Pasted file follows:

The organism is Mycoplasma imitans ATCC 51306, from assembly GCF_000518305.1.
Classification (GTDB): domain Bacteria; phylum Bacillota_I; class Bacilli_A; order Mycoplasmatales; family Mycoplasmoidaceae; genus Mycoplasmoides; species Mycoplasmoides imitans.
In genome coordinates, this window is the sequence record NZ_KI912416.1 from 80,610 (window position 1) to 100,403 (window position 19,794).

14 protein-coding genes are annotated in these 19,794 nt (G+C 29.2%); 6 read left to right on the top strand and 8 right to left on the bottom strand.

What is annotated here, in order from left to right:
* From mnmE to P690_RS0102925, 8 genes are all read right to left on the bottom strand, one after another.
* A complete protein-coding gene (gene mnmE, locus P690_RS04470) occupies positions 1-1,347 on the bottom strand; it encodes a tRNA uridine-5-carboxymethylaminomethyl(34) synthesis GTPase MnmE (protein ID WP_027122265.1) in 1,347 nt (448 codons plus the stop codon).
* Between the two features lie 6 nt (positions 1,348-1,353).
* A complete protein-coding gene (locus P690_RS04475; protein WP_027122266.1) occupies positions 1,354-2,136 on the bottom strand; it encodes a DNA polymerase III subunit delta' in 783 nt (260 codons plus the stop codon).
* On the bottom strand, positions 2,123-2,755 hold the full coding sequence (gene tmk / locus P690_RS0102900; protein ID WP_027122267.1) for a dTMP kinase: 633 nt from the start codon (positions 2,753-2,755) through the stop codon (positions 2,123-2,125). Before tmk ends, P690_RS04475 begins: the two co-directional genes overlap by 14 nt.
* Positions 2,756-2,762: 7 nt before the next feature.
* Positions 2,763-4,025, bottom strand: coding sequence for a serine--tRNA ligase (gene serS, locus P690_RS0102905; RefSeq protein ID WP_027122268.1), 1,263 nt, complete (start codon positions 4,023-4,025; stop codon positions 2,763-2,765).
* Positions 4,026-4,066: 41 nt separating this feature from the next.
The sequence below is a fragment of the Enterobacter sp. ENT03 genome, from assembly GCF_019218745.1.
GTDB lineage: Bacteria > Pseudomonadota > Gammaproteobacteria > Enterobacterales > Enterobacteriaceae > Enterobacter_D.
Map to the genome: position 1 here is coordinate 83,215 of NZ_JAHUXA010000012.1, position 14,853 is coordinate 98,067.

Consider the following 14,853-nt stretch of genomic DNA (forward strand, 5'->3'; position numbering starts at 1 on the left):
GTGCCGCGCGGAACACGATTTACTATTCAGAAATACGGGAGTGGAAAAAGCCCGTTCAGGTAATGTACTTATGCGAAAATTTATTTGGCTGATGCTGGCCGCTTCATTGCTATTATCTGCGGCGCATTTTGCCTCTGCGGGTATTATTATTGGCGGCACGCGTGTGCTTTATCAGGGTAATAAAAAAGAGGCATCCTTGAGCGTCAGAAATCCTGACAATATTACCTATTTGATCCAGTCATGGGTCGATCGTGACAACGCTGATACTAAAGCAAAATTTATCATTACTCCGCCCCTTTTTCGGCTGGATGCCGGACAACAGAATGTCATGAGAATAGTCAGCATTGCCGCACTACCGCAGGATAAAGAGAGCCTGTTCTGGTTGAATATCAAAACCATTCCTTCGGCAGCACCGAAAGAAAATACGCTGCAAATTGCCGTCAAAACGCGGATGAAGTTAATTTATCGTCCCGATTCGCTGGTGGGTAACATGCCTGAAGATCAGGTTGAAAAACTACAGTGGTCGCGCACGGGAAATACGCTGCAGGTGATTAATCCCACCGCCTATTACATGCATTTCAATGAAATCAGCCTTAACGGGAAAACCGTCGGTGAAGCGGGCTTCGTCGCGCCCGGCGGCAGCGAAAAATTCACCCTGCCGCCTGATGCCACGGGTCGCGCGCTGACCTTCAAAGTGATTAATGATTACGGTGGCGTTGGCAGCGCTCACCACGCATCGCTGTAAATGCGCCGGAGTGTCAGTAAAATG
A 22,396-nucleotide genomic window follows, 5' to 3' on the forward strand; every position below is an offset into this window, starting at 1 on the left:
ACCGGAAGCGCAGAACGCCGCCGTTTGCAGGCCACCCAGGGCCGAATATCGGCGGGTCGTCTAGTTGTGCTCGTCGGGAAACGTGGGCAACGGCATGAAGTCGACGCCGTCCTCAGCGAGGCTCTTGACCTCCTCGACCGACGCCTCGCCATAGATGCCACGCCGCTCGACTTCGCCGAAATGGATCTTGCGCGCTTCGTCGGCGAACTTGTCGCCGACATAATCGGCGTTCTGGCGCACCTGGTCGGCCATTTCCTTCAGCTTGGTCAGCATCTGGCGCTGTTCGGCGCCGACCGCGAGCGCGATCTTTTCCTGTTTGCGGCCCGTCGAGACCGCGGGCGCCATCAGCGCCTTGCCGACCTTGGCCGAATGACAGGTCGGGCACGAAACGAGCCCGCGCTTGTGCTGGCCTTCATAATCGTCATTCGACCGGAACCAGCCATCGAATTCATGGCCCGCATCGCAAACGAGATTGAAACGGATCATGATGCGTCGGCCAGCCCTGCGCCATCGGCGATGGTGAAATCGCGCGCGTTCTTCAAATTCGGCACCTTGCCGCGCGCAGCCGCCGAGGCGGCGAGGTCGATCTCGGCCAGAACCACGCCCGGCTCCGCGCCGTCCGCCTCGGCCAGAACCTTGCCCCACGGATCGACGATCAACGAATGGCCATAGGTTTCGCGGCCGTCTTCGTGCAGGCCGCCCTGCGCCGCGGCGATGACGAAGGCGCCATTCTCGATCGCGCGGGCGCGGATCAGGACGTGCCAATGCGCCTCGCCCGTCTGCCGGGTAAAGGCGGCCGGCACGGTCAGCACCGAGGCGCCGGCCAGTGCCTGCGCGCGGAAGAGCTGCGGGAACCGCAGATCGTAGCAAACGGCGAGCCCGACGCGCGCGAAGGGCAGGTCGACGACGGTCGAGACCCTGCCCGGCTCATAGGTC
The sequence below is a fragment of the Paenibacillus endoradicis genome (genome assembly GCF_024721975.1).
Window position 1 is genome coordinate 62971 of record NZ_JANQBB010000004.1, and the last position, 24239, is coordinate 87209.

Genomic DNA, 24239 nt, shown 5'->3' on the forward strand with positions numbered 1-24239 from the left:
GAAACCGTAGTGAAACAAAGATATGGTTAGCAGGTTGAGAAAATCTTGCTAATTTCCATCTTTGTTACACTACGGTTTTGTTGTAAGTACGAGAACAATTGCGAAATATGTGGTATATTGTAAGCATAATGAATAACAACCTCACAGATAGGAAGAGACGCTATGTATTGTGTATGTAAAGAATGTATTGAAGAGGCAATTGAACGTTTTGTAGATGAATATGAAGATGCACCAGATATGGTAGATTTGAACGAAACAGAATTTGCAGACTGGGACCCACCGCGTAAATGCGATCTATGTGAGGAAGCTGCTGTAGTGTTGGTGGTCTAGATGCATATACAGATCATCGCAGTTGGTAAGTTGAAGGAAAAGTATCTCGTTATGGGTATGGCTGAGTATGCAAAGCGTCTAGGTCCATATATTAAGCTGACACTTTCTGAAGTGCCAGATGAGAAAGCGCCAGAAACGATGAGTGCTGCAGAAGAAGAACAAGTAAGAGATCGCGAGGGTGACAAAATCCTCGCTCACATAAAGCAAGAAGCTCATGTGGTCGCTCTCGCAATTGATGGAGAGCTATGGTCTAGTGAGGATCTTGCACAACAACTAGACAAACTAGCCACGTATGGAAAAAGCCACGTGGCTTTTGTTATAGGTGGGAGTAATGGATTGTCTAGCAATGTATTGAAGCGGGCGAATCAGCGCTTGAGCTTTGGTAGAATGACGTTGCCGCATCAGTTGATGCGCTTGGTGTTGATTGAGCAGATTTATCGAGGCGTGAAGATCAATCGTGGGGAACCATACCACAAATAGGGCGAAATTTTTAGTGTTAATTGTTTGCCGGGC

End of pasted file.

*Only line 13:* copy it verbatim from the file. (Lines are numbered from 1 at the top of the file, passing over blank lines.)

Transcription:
* Positions 4,026-4,066: 41 nt separating this feature from the next.